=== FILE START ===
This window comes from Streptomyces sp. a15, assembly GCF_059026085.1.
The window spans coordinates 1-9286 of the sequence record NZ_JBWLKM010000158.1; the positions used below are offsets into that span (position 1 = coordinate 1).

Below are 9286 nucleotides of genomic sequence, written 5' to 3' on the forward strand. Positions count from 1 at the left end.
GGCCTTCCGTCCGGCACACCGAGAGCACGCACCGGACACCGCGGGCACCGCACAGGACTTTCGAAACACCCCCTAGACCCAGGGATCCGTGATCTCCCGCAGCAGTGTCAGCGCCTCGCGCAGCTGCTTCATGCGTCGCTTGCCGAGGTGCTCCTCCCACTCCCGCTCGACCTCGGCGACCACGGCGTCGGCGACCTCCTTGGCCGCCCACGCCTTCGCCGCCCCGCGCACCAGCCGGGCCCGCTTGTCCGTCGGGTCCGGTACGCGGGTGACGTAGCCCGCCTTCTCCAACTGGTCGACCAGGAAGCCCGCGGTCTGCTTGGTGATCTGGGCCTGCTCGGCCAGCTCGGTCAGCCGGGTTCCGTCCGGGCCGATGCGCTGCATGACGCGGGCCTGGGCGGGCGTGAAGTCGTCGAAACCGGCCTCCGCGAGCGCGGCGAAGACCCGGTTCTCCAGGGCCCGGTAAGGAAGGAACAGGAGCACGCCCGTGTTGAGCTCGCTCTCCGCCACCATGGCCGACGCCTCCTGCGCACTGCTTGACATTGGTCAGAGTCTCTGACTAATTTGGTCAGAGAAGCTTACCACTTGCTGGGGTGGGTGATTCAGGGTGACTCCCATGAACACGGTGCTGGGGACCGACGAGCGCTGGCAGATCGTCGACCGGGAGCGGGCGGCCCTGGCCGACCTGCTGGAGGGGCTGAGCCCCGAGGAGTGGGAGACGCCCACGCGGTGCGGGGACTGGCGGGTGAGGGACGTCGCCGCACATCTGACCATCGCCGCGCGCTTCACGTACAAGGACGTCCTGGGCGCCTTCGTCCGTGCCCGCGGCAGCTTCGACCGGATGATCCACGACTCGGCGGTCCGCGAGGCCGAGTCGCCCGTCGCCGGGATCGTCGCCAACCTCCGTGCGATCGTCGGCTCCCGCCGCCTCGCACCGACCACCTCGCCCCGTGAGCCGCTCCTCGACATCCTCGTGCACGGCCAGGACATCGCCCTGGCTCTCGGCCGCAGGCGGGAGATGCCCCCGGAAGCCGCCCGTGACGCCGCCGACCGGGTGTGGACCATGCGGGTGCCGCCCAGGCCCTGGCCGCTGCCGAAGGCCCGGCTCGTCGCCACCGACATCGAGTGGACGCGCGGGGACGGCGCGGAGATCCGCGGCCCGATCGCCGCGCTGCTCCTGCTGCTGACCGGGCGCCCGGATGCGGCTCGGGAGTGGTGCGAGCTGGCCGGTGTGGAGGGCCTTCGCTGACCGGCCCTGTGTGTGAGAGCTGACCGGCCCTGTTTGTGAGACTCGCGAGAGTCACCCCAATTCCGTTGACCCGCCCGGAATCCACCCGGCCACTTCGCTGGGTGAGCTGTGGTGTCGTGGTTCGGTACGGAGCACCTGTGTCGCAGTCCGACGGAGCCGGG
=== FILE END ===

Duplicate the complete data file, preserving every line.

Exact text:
This window comes from Streptomyces sp. a15, assembly GCF_059026085.1.
The window spans coordinates 1-9286 of the sequence record NZ_JBWLKM010000158.1; the positions used below are offsets into that span (position 1 = coordinate 1).

Below are 9286 nucleotides of genomic sequence, written 5' to 3' on the forward strand. Positions count from 1 at the left end.
GGCCTTCCGTCCGGCACACCGAGAGCACGCACCGGACACCGCGGGCACCGCACAGGACTTTCGAAACACCCCCTAGACCCAGGGATCCGTGATCTCCCGCAGCAGTGTCAGCGCCTCGCGCAGCTGCTTCATGCGTCGCTTGCCGAGGTGCTCCTCCCACTCCCGCTCGACCTCGGCGACCACGGCGTCGGCGACCTCCTTGGCCGCCCACGCCTTCGCCGCCCCGCGCACCAGCCGGGCCCGCTTGTCCGTCGGGTCCGGTACGCGGGTGACGTAGCCCGCCTTCTCCAACTGGTCGACCAGGAAGCCCGCGGTCTGCTTGGTGATCTGGGCCTGCTCGGCCAGCTCGGTCAGCCGGGTTCCGTCCGGGCCGATGCGCTGCATGACGCGGGCCTGGGCGGGCGTGAAGTCGTCGAAACCGGCCTCCGCGAGCGCGGCGAAGACCCGGTTCTCCAGGGCCCGGTAAGGAAGGAACAGGAGCACGCCCGTGTTGAGCTCGCTCTCCGCCACCATGGCCGACGCCTCCTGCGCACTGCTTGACATTGGTCAGAGTCTCTGACTAATTTGGTCAGAGAAGCTTACCACTTGCTGGGGTGGGTGATTCAGGGTGACTCCCATGAACACGGTGCTGGGGACCGACGAGCGCTGGCAGATCGTCGACCGGGAGCGGGCGGCCCTGGCCGACCTGCTGGAGGGGCTGAGCCCCGAGGAGTGGGAGACGCCCACGCGGTGCGGGGACTGGCGGGTGAGGGACGTCGCCGCACATCTGACCATCGCCGCGCGCTTCACGTACAAGGACGTCCTGGGCGCCTTCGTCCGTGCCCGCGGCAGCTTCGACCGGATGATCCACGACTCGGCGGTCCGCGAGGCCGAGTCGCCCGTCGCCGGGATCGTCGCCAACCTCCGTGCGATCGTCGGCTCCCGCCGCCTCGCACCGACCACCTCGCCCCGTGAGCCGCTCCTCGACATCCTCGTGCACGGCCAGGACATCGCCCTGGCTCTCGGCCGCAGGCGGGAGATGCCCCCGGAAGCCGCCCGTGACGCCGCCGACCGGGTGTGGACCATGCGGGTGCCGCCCAGGCCCTGGCCGCTGCCGAAGGCCCGGCTCGTCGCCACCGACATCGAGTGGACGCGCGGGGACGGCGCGGAGATCCGCGGCCCGATCGCCGCGCTGCTCCTGCTGCTGACCGGGCGCCCGGATGCGGCTCGGGAGTGGTGCGAGCTGGCCGGTGTGGAGGGCCTTCGCTGACCGGCCCTGTGTGTGAGAGCTGACCGGCCCTGTTTGTGAGACTCGCGAGAGTCACCCCAATTCCGTTGACCCGCCCGGAATCCACCCGGCCACTTCGCTGGGTGAGCTGTGGTGTCGTGGTTCGGTACGGAGCACCTGTGTCGCAGTCCGACGGAGCCGGG